This is for those who, for one reason or another, never put on a pair of skis until the bloom was already off their sage. It is a pep talk for the easily discouraged and for those 40 or older -- two frequently overlapping categories. Stick with it. You can do it. I never was on skis until I was three winters shy of 40, and now, four winters later, I can say I have never been sorry; a little sore and embarrassed from time to time, but never sorry.

There certainly are much quicker ways to learn than I did -- one-hour lessons once a week at Spitzingsee, a small resort south of Munich where I live. For the first few weeks the thing that gave me the most trouble was getting up.

It was some time before I realized that someone with his feet locked onto two long boards cannot simply roll over on his knees and push himself up from there. My instructor got down on the ground with me -- to show how easy it was.

The next barrier was one of momentum, or should I say nonmomentum? I could go, but I couldn't stop. Tony, my instrctor, would leave me standing on the top of what now seems like a very small hill while I watched him go down it in a perfect zigzag pattern. When it was my turn, my zig was terrific. My zag did not exist. I got going incredibly fast, got incredibly scared and then went sailing right at the people waiting at the lift. Solution to dilemma? Fall.

Falling on purpose usually was accomplished about two centimeters before mutilation of self and innocent second and third parties would have begun.

The no-zag problem persisted for a month or so before time and patience and practice helped me master that one, too. In my own fashion, of course.

The next winter I went back for more, two-hour lessons every Saturday with a yound instructor named Rudi. Rudi knew a lot about skiing and absolutely nothing about life. During one of our trips down the slopes, he bawled me out.

"Why are you always stopping?"

"Because I get going too fast."

"You can never get going too fast."

"How old are you, Rudi?"

"Nineteen."

"Well, I'm twice your age and believe me you can get going too fast."

Despite such basic philosophical differences, I was a much better skier at the end of the season. The third winter my lessons were limited to random tips from friends.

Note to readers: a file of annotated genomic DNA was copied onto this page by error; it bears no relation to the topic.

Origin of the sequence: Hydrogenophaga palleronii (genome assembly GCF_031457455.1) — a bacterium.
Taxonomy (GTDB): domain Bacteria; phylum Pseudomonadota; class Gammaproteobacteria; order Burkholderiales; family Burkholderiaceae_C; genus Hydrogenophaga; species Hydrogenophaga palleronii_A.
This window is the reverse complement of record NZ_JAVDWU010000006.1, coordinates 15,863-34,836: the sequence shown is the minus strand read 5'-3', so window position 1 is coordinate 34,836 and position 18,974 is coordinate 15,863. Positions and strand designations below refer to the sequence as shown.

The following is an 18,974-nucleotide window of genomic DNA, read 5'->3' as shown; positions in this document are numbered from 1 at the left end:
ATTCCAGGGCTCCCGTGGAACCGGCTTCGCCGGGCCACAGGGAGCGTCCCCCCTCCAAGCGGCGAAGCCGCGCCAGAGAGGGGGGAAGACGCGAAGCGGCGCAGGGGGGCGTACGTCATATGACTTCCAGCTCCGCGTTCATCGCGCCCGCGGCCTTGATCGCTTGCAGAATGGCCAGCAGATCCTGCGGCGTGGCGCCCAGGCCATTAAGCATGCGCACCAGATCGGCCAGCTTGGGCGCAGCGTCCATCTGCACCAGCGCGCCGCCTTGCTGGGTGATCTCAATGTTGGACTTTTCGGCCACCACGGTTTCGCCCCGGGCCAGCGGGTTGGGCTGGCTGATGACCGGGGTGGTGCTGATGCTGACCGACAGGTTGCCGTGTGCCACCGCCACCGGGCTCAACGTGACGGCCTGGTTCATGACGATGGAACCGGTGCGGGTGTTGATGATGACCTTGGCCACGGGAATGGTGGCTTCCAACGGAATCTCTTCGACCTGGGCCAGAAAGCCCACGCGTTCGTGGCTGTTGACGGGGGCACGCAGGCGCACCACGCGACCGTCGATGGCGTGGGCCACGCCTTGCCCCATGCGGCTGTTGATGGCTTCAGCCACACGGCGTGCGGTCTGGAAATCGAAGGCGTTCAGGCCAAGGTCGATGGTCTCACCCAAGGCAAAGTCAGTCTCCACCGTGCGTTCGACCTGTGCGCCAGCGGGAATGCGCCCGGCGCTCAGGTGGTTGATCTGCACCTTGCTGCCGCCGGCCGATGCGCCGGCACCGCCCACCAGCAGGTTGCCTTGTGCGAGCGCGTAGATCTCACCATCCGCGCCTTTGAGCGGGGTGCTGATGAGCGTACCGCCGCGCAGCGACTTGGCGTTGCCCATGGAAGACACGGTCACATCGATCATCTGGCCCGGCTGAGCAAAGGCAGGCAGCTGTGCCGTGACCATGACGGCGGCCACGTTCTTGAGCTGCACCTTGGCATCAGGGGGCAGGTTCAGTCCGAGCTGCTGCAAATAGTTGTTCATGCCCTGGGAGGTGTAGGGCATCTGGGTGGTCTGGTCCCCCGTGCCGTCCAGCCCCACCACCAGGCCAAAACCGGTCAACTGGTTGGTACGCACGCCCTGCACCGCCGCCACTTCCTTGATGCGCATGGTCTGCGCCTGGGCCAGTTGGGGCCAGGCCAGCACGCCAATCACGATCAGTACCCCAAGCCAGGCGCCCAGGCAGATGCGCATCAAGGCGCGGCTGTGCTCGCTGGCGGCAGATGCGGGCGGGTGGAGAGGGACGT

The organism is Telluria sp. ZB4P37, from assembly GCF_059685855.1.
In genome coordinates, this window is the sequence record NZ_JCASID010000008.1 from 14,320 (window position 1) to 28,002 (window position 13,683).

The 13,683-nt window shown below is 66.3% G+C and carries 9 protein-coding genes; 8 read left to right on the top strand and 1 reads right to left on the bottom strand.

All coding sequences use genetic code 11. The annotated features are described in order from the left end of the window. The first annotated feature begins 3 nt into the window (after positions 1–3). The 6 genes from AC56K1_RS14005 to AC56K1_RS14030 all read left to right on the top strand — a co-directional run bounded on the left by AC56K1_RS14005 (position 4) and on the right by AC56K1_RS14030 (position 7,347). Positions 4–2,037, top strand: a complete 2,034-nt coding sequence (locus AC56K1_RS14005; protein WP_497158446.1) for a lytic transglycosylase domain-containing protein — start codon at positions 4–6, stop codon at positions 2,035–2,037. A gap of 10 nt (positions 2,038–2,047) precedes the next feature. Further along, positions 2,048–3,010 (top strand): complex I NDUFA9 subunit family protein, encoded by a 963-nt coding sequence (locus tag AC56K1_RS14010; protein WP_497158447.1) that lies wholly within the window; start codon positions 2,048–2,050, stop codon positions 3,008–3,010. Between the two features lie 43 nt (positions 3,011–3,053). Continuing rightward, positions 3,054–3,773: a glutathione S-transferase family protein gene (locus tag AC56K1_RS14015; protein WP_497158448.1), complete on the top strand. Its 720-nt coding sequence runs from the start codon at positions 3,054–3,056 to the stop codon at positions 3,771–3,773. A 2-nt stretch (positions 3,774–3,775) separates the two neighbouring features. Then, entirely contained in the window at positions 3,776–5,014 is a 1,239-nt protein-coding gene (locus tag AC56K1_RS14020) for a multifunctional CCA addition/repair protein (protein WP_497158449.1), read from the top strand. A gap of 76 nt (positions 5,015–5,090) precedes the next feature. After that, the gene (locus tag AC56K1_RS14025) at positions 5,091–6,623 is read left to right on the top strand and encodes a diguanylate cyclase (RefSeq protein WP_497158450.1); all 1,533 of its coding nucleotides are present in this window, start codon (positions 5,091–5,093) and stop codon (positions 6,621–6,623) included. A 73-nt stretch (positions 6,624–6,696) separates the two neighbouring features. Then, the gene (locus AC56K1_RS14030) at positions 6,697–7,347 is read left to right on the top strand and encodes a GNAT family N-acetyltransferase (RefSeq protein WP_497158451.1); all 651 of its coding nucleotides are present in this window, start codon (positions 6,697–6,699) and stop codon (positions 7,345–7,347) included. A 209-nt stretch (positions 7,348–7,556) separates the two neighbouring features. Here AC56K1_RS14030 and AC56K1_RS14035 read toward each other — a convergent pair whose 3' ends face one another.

It should be obvious by now that I am far from being an excellent 40-year-old skier. True, but I have picked up some pointers which might help those in their middle years just starting out.

When you are driving to a skiresort for the first few times, do not under any circumstances listen to the radio. I once heard Don McLean's "American Pie" while going to a lesson and that line about "this will be the day that I die" kept ringing through my head.

There is no need to be intimidated by young boys only bushel-basket high who zip around you wearing crash helmets. Scream at them! "Why aren't you in school?"

Chair lifts and T-bars are inventions of the devil. Ski instructors, not a particularly saintly lot always are very vague about how the average human being is supposed to get on and off the things. I recommend repentance and prayer during these critical times of your life.

Even if you look awkward on skis and awful in a ski suit, try to sound good. Make a lot of noise when you're standing at the top of a run with other skiers. Kick your boots together 20 or 30 times. Use your poles as sledghammers to pound your boots, your skis and the enemy, the snow. After you've done all of this step into your bindings. Good bindings are loud bindings. When your heel locks in place there should be an explosion equal to 3.5 on the Richter scale. (And don't forget you have two feet.) By this time everyone else should be well on his way down the mountain. In case there is still a straggler up there with you, start your whole routine over again. If he or she is still around when you've done it a second time, better drop the pretense and prove you are a beginner: Take the end of one of your poles and try to clean out your ears.

The most important pointer of all: Don't believe everything friends and ski instructors tell you. On any given day there are easy-looking runs that are over your head, and it is possible, particularly at 40, to get going too fast.

At almost any speed though, there is nothing else like it.